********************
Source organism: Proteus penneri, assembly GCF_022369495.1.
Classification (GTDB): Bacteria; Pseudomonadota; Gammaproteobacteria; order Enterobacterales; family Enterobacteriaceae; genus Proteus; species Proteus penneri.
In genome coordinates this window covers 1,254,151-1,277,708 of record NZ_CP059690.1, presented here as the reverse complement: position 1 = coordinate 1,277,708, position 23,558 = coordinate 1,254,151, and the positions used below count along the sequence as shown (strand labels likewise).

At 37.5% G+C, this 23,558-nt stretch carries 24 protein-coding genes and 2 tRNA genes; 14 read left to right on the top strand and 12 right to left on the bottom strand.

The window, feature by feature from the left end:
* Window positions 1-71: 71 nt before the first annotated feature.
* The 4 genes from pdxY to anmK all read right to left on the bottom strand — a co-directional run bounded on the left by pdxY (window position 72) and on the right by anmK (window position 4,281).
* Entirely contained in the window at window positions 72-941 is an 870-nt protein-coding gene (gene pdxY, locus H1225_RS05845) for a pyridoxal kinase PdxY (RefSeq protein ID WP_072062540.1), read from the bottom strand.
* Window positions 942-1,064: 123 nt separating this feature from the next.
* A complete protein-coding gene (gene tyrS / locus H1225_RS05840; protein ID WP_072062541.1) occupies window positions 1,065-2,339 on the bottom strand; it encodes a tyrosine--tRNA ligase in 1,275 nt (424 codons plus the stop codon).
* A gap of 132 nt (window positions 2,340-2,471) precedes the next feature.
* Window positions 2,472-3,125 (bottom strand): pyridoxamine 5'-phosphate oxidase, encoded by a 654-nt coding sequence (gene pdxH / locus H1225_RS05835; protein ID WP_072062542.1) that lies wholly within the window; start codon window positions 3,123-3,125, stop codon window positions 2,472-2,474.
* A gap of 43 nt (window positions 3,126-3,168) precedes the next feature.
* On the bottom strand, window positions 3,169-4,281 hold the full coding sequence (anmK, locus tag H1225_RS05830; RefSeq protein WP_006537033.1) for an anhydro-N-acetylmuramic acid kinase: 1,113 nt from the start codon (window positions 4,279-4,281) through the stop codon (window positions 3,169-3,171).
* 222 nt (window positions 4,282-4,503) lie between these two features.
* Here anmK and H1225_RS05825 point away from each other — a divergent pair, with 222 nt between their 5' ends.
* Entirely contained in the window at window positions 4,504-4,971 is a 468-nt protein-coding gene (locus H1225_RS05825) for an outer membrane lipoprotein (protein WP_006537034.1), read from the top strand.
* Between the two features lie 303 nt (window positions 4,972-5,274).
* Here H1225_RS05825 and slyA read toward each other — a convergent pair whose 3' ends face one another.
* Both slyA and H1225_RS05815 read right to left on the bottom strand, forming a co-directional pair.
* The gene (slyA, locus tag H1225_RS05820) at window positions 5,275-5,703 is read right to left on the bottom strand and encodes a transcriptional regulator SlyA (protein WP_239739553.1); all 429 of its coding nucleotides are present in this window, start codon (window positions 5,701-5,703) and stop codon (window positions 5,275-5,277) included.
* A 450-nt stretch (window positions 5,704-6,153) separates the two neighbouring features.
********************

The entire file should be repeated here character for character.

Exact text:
Source organism: Proteus penneri, assembly GCF_022369495.1.
Classification (GTDB): Bacteria; Pseudomonadota; Gammaproteobacteria; order Enterobacterales; family Enterobacteriaceae; genus Proteus; species Proteus penneri.
In genome coordinates this window covers 1,254,151-1,277,708 of record NZ_CP059690.1, presented here as the reverse complement: position 1 = coordinate 1,277,708, position 23,558 = coordinate 1,254,151, and the positions used below count along the sequence as shown (strand labels likewise).

At 37.5% G+C, this 23,558-nt stretch carries 24 protein-coding genes and 2 tRNA genes; 14 read left to right on the top strand and 12 right to left on the bottom strand.

The window, feature by feature from the left end:
* Window positions 1-71: 71 nt before the first annotated feature.
* The 4 genes from pdxY to anmK all read right to left on the bottom strand — a co-directional run bounded on the left by pdxY (window position 72) and on the right by anmK (window position 4,281).
* Entirely contained in the window at window positions 72-941 is an 870-nt protein-coding gene (gene pdxY, locus H1225_RS05845) for a pyridoxal kinase PdxY (RefSeq protein ID WP_072062540.1), read from the bottom strand.
* Window positions 942-1,064: 123 nt separating this feature from the next.
* A complete protein-coding gene (gene tyrS / locus H1225_RS05840; protein ID WP_072062541.1) occupies window positions 1,065-2,339 on the bottom strand; it encodes a tyrosine--tRNA ligase in 1,275 nt (424 codons plus the stop codon).
* A gap of 132 nt (window positions 2,340-2,471) precedes the next feature.
* Window positions 2,472-3,125 (bottom strand): pyridoxamine 5'-phosphate oxidase, encoded by a 654-nt coding sequence (gene pdxH / locus H1225_RS05835; protein ID WP_072062542.1) that lies wholly within the window; start codon window positions 3,123-3,125, stop codon window positions 2,472-2,474.
* A gap of 43 nt (window positions 3,126-3,168) precedes the next feature.
* On the bottom strand, window positions 3,169-4,281 hold the full coding sequence (anmK, locus tag H1225_RS05830; RefSeq protein WP_006537033.1) for an anhydro-N-acetylmuramic acid kinase: 1,113 nt from the start codon (window positions 4,279-4,281) through the stop codon (window positions 3,169-3,171).
* 222 nt (window positions 4,282-4,503) lie between these two features.
* Here anmK and H1225_RS05825 point away from each other — a divergent pair, with 222 nt between their 5' ends.
* Entirely contained in the window at window positions 4,504-4,971 is a 468-nt protein-coding gene (locus H1225_RS05825) for an outer membrane lipoprotein (protein WP_006537034.1), read from the top strand.
* Between the two features lie 303 nt (window positions 4,972-5,274).
* Here H1225_RS05825 and slyA read toward each other — a convergent pair whose 3' ends face one another.
* Both slyA and H1225_RS05815 read right to left on the bottom strand, forming a co-directional pair.
* The gene (slyA, locus tag H1225_RS05820) at window positions 5,275-5,703 is read right to left on the bottom strand and encodes a transcriptional regulator SlyA (protein WP_239739553.1); all 429 of its coding nucleotides are present in this window, start codon (window positions 5,701-5,703) and stop codon (window positions 5,275-5,277) included.
* A 450-nt stretch (window positions 5,704-6,153) separates the two neighbouring features.